Under this new system, there would be one USDA inspector assigned to the end of the slaughter line and another inspector off the line who would perform “food safety activities.” In broiler plants, the one remaining USDA line inspector would be responsible for evaluating up to 2.33 birds per second; in turkey slaughter facilities, the one inspector on the line is expected to inspect one turkey carcass per second. USDA originally estimated that some 800 inspector positions would be eliminated when the new system was fully implemented but argues that the new system will permit its remaining inspectors to conduct more sanitation and microbiological checks in each plant.
Up to now, USDA’s Food Safety and Inspection Service (FSIS) has been converting the 20 broiler and five turkey slaughter facilities that have been part of a pilot project, the HACCP-based Inspection Models Project (HIMP), since 1999. In September, FSIS will begin to convert 14 additional poultry slaughter plants to this new system. Most of them slaughter turkeys and will be permitted to increase their line speeds. Food & Water Watch secured a list of the 14 plants that will convert in September. Several of them raised red flags due to serious food and worker safety issues.
On August 3, 2011, a Cargill plant in Springdale, Arkansas announced a recall of 36 million pounds of ground turkey products after consumers reported getting ill from eating them. It was one of the largest poultry recalls in history. The recall was expanded the next month when another 185,000 pounds of product were implicated in the outbreak. 136 consumers in 34 states reported illnesses caused by a multi-drug resistant strain of Salmonella Heidelberg.
FSIS testing prior to the outbreak revealed that turkey coming out of that plant was contaminated with Salmonella Heidelberg. But because it is not considered to be an adulterant by USDA, inspectors could not prevent the contaminated product from entering the food supply. Yet FSIS is going to let this plant convert to a system with less oversight when such a basic regulatory problem has not been addressed?
Another example is the Farbest Foods turkey slaughter plant that was part of the HIMP pilot. It is located right next door to a facility slated to convert in September. When Food & Water Watch evaluated inspection records from the pilot plant in 2012, we found that it had some of the worst violations for any of the plants in the pilot program. But FSIS wants to reward this company by allowing another one of its plants to turn out defective products.
House of Raeford was the subject of a six-part series published by the Charlotte Observer in 2008 that exposed how the company did not permit its employees to receive proper medical care for injuries incurred on the job. Another House of Raeford plant in Teachey, North Carolina was also recently cited for child labor violations by the Department of Labor. Regardless, FSIS is going to permit them to be part of this new system–at even higher line speeds.
Despite recent reports of abuse of turkeys by employees following company protocols, three Butterball turkey slaughter plants appear on the list too. Investigations revealed that cutting the beaks and toes of turkey chicks without painkillers was a regular occurrence at facilities run by Butterball, as well as disposing of defective chicks by grinding them alive into compost. Incidents showing the kicking and throwing of mature turkeys at Butterball facilities have also been documented.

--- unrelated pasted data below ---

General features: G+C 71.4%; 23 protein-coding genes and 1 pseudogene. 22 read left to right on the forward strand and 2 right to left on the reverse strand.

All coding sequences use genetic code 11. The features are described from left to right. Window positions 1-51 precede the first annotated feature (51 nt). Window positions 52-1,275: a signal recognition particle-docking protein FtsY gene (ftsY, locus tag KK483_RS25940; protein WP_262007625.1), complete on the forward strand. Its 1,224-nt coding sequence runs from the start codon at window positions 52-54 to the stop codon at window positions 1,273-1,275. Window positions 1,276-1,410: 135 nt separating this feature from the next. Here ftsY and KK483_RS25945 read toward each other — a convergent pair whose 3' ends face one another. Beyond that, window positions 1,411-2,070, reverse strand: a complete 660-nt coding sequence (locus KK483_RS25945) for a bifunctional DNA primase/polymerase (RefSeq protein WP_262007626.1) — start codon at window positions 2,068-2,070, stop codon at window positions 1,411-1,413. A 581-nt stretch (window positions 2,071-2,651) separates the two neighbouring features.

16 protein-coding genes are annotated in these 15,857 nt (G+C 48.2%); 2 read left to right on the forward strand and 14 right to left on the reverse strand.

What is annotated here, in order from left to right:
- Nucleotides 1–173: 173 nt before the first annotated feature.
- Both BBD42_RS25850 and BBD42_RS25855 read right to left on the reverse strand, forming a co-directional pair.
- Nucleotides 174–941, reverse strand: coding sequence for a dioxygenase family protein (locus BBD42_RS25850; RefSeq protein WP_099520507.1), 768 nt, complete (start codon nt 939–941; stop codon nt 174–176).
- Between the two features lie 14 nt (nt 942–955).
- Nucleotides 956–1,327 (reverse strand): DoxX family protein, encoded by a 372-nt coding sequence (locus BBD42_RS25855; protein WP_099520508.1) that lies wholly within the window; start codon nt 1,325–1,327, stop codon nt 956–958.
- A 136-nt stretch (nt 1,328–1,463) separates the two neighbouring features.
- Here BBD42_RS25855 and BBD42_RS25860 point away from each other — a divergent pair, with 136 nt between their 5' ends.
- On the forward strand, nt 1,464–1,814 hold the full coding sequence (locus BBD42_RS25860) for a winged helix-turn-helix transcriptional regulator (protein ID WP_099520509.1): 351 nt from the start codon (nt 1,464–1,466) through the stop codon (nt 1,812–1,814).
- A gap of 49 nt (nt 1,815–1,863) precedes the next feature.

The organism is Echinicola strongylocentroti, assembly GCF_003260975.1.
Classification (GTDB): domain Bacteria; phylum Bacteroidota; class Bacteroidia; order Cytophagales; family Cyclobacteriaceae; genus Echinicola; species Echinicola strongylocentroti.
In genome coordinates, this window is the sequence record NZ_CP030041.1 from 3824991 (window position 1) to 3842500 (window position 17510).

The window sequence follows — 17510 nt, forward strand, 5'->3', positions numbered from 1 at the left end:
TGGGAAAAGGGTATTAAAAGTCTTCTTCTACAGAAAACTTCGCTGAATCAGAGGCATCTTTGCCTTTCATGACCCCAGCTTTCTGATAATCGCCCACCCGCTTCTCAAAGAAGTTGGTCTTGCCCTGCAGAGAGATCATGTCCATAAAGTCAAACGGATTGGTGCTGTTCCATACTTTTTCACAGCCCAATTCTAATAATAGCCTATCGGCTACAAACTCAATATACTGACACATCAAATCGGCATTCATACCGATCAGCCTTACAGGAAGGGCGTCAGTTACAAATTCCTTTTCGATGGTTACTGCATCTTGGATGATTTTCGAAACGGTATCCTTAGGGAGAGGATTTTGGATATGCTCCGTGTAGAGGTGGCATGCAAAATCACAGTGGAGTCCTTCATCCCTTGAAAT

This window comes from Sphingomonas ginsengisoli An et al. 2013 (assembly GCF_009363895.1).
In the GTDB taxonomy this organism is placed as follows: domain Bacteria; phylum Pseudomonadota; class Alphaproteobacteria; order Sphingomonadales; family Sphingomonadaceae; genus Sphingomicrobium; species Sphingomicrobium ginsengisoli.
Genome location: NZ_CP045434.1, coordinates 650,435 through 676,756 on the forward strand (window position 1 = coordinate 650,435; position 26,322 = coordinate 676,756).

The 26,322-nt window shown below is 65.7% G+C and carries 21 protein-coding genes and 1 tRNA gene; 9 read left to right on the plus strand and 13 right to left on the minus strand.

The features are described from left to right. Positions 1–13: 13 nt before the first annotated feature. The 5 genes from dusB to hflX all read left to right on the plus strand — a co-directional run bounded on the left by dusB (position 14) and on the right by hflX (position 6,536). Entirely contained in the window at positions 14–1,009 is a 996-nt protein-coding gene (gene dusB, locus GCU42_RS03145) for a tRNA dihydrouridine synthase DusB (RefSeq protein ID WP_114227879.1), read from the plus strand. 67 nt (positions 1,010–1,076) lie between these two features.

It also did not surprise us when we saw the Fielddale Farms broiler plant on the list. In March, we learned of a conversation between an FSIS inspector and a Fielddale plant manager where the plant manager confirmed that two Fielddale plants were scheduled for conversion – the Cornelia plant in October 2015 and their Murrayville plant in January 2016. When the FSIS inspector asked why the company wanted to convert to NPIS, the plant manager responded that the company wanted USDA inspectors off the slaughter lines because they were stopping them too frequently. The company sees NPIS as a way to increase production, with no mention of enhanced food safety as a motivating factor to convert to NPIS.
Coincidentally, the USDA Office of Inspector General (OIG) recently issued an audit that exposed serious deficiencies in FSIS policies to ensure the safety of ground turkey. Prior to proposing its rule on NPIS, FSIS began to issue regulatory waivers to provide poultry companies with incentives to conduct more of their own microbiological testing in exchange for less sampling conducted by the agency. These were known as Salmonella Initiative Program (SIP) waivers.
USDA inspectors were supposed to verify whether the companies were complying with the requirements of their waivers, including whether the companies were achieving microbiological targets. Under NPIS, poultry companies will develop their own sampling programs and set their own testing targets. In the audit report, the OIG found that some of the plants it visited that had SIP waivers had exceeded their daily Salmonella targets and neither FSIS personnel, nor the companies, took action. But despite these findings, NPIS would deregulate these plants and let them set – and conduct – their own testing program. This was an observation that the OIG also made in its audit report.
Food & Water Watch has filed a lawsuit on behalf of its members to stop this ill-conceived privatized inspection model. While a federal district court judge dismissed our lawsuit because she claimed that we did not have standing, we have appealed that decision and we are due back in court on September 22. Meanwhile, FSIS is continuing on its merry way to reward companies with past food safety, worker safety and animal welfare issues with less government regulation and oversight. It’s par-for-the-course for this mismanaged agency.